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Tuesday, February 27, 2024

PH rejects 10-dash China map

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The Philippines on Thursday rejected the 2023 standard map of China, which includes the West Philippine Sea as part of its territory, and became the third nation to assail Beijing’s attempt to assert sovereignty over disputed maritime territories in the South China Sea.

Earlier, India and Malaysia dismissed China’s newly-released map, which features a 10-dash line that signifies its claim of ownership over the entire South China Sea, encompassing the exclusive economic zones (EEZs) of the Philippines, Malaysia, Indonesia, Vietnam, and Brunei.

The new map also lays claim to the Indian State of Arunachal Pradesh and the Aksai Chin Plateau.

“The Philippines rejects the 2023 version of China’s Standard Map issued by the Ministry of Natural Resources of the People’s Republic of China on Aug. 28, 2023, because of its inclusion of the nine-dashed line (now a 10-dashed line) that supposedly shows China’s boundaries in the South China Sea,” the Department of Foreign Affairs (DFA) said.

“This latest attempt to legitimize China’s purported sovereignty and jurisdiction over Philippine features and maritime zones has no basis under international law, particularly the 1982 United Nations Convention on the Law of the Sea (UNCLOS),” it added.

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10-DASH LINE MAP. This image from China’s Ministry of Natural Resources shows the 2023 edition of the country’s Standard Map, including its claimed territories in the South China Sea as marked by a 10-dash line (lower right of photo). The Philippines has rejected this map of China, which includes the West Philippine Sea as part of its territory, and became the third nation to assail Beijing’s attempt to assert sovereignty over disputed maritime territories.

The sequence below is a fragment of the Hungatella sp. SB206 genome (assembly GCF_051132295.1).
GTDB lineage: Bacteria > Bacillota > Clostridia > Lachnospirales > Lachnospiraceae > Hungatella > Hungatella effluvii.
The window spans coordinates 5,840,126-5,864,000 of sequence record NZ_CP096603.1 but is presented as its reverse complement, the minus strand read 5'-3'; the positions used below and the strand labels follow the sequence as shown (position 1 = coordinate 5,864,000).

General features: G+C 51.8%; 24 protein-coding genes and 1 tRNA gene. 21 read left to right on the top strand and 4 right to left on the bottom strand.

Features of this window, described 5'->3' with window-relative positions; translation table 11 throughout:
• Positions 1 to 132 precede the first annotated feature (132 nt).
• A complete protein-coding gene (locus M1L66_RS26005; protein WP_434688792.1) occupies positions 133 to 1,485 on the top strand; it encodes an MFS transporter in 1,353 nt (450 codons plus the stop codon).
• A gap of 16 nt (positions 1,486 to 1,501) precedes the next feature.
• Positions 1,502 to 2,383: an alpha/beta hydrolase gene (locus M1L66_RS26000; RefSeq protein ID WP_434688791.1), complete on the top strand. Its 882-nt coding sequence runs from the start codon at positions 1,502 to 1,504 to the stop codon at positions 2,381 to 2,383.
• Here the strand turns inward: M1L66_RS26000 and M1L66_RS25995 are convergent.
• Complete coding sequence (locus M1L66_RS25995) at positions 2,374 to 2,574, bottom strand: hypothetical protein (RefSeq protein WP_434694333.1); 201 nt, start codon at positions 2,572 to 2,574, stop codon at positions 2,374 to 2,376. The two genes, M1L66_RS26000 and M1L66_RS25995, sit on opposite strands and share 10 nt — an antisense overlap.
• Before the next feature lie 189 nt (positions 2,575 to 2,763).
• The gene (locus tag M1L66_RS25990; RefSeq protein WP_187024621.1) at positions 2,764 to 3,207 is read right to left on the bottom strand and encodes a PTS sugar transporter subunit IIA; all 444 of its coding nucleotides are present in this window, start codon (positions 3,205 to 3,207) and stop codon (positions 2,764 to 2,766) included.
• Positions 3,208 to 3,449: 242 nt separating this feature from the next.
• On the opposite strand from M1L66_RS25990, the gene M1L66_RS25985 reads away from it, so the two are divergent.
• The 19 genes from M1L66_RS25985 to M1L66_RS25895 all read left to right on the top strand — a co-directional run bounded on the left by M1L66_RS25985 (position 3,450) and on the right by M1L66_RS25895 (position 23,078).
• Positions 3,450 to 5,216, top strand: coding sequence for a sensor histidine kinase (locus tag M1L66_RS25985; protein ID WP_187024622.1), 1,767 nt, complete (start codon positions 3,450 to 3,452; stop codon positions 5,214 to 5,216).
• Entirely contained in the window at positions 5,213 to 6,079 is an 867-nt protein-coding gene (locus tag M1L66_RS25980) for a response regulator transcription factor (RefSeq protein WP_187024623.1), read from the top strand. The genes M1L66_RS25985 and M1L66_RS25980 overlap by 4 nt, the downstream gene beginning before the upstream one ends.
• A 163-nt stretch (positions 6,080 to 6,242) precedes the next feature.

The Philippines asserted that the 2016 Arbitral Ruling issued by the Permanent Court of Arbitration in The Hague has already invalidated China’s dash-line claim, which was originally a nine-dash line.

“It categorically stated that ‘maritime areas of the South China Sea encompassed by the relevant part of the ‘nine-dash line’ are contrary to the Convention and without lawful effect to the extent that they exceed the geographic and substantive limits of China’s maritime entitlements under the Convention,'” DFA said.

DFA Assistant Secretary Daniel Espiritu said the Philippines is considering including in its statement about Manila’s position when President Ferdinand Marcos Jr. meets his ASEAN counterparts during the 43rd ASEAN Summit in September.

“Definitely there are external partners who support us,” Espiritu said, although he said he could not be sure there would be consensus support from the regional bloc.

In the face of a strong backlash, China has asked affected countries to remain “calm” and urged them to “refrain from over-interpreting the issue.”

Wang Wenbin, China’s Foreign Ministry spokesman, said it was only “a routine practice” for China to release a map signifying the supposed extent of its territory, that was only its “exercise of sovereignty in accordance with law.”

The release of the map comes on the heels of China’s aggression in the South China Sea, by deploying navy ships and harassing foreign personnel, including Filipinos, patrolling the vast ocean.